Matthew Lesh

Adjunct Fellow

In 2019 Matthew took up his current position of Head of Research at the Adam Smith Institute in London, while continuing his affiliation with the IPA as an Adjunct Fellow.

Before moving to London, Matthew was a Research Fellow at the IPA (2016-2018) researching freedom of speech at Australian universities (inaugurating the Free Speech on Campus Audit), entrepreneurship and changing political values, as well as managing for a time Generation Liberty, the IPA's youth outreach project. In 2018, Matthew’s first book was published, Democracy in a Divided Australia, which examined Australia’s political tribes and the capture of policymaking by a new elite, while charting a path forward for a divided nation.

His writing has appeared extensively in the Australian and international media outlets, including The Australian, Daily Telegraph, Herald Sun, Australian Financial Review, Sydney Morning Herald, The Age, The Canberra Times, Brisbane Times, The Spectator Australia, The Huffington Post, ABC Opinion, Crikey, The Punch, Online Opinion, Spiked, CapX, and BrexitCentral. He also appears regularly on radio and television and has provided expert evidence to Australian Senate committees.

Matthew graduated from the University of Melbourne with a Bachelor of Arts (Hons), majoring in politics and international studies, and history. He subsequently completed a Masters in Public Policy and Administration at the London School of Economics. Matthew graduated from LSE with a Distinction and received the Peter Self Prize for Best Overall Result and the Joint Peter Self Prize for Best Dissertation.

Matthew has also worked for state and federal parliamentarians, in digital communications, and founded a mobile app development start-up.

Hurry Up And Then Stop
14 December 2020

Hurry Up And Then Stop

Australia is not following the science. The decision to dither on the Covid-19 vaccines will not delay the economic recovery but could risk lives and undermine faith in immunisation. Last week the United Kingdom became the first country on the planet to approve the BioNTech-Pfizer vaccine. This week rollout began. The United States is expected to do the same in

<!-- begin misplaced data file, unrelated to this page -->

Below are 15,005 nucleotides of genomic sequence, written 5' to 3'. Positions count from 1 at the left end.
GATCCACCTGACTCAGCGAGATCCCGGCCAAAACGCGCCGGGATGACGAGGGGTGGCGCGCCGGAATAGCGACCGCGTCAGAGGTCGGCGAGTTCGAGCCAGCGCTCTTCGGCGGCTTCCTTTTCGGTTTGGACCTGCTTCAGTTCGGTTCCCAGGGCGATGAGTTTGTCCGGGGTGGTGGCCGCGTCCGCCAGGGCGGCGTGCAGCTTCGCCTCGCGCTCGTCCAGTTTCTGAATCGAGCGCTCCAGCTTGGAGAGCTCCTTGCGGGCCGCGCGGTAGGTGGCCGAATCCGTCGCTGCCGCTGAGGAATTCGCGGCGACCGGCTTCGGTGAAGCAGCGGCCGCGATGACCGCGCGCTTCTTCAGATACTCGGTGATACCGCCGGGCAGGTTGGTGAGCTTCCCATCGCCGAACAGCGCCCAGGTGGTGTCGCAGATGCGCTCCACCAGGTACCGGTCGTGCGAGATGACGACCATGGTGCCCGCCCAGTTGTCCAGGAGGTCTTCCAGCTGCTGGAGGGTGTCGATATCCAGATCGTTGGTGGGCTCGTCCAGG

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The Best Kind of Environment
21 October 2020

The Best Kind of Environment

This article from the Spring 2020 edition of the IPA Review is written by IPA Adjunct Fellow, Matthew Lesh. Environmental catchcries of the early 21st century are apocalyptic: “Billions of people are going to die,” “life on Earth is dying,” and “Governments aren’t addressing it”. Religious undertones are abundant. It is good and evil. The end is nigh. Human sin
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Not Quite Right
15 May 2020

Not Quite Right

This article from the Autumn 2020 edition of the IPA Review is written by IPA Adjunct Fellow, Matthew Lesh.  A friend warned me I wasn’t going to like what’s up there: “It’s two bad words.” The clock had just struck 6.30am on Friday 13th December at the Queen Elizabeth II convention centre in Westminster. Conservative Party activists, campaign workers, and
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The Great Realignment
13 December 2019

The Great Realignment

Britain’s General Election- the results of which will, hopefully, be seen by the end of today (Sydney time)- is the most consequential in a generation. It pits avid socialist Labour Party leader Jeremy Corbyn against Brexit-backing Conservative Prime Minister Boris Johnson. Corbyn would cripple Britain’s economy, associate with terrorist organisations like Hamas, Hezbollah and the IRA, and wants to have